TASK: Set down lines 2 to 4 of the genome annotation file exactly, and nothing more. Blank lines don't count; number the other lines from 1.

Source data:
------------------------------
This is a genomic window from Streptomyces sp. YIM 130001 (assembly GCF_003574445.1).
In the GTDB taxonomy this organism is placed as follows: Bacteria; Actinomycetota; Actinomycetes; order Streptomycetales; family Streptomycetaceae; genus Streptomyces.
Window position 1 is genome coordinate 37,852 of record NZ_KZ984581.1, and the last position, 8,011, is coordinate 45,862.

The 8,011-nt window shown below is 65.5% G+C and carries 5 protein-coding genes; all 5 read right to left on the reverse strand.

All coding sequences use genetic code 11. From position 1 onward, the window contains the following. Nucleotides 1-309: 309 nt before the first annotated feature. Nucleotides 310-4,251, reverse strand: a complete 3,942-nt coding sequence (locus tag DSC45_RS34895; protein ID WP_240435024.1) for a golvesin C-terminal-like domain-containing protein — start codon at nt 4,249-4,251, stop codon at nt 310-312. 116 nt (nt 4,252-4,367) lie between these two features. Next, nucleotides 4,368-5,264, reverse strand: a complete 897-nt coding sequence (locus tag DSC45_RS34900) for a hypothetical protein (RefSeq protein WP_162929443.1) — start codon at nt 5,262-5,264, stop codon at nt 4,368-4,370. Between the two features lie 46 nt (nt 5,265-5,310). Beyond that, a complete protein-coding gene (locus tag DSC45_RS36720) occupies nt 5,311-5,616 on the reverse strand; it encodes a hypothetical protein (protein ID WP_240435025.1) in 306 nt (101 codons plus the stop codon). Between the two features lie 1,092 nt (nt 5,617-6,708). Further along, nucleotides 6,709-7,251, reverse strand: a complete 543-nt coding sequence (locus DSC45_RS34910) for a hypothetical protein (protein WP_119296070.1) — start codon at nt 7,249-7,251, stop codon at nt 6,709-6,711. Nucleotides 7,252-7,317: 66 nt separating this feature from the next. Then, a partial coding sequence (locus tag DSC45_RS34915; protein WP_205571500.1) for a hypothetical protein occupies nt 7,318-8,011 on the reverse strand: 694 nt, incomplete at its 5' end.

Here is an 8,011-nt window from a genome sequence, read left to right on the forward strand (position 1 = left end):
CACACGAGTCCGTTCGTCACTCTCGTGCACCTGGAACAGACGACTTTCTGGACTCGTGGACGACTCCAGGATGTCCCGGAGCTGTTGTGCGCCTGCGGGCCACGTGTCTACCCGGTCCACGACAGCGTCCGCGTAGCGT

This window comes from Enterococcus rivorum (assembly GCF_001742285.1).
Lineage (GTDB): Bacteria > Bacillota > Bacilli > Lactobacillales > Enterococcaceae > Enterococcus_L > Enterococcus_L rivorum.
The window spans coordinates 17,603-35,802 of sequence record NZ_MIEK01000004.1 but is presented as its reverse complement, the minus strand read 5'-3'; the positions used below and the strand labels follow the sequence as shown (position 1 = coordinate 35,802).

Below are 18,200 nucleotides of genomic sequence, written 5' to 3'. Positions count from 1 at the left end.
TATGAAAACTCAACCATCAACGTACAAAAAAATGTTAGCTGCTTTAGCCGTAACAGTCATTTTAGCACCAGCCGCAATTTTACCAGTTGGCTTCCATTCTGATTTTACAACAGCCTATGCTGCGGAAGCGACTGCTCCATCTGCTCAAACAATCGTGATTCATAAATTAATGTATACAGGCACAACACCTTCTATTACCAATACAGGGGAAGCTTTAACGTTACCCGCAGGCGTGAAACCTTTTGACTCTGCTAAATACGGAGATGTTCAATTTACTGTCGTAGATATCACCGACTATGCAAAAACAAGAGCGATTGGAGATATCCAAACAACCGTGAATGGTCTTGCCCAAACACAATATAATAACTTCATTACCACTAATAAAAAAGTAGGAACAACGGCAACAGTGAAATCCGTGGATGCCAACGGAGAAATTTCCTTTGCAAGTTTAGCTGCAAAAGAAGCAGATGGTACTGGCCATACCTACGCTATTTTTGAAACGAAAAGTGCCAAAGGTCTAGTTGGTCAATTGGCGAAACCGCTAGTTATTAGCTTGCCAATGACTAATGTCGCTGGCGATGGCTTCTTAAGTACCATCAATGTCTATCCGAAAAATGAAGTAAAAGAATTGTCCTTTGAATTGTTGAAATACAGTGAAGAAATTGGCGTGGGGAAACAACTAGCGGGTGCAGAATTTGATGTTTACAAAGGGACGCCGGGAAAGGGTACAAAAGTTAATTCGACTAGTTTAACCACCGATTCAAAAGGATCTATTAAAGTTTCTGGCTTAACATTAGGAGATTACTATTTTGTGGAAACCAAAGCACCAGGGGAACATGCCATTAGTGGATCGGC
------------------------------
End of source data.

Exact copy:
In the GTDB taxonomy this organism is placed as follows: Bacteria; Actinomycetota; Actinomycetes; order Streptomycetales; family Streptomycetaceae; genus Streptomyces.
Window position 1 is genome coordinate 37,852 of record NZ_KZ984581.1, and the last position, 8,011, is coordinate 45,862.

The 8,011-nt window shown below is 65.5% G+C and carries 5 protein-coding genes; all 5 read right to left on the reverse strand.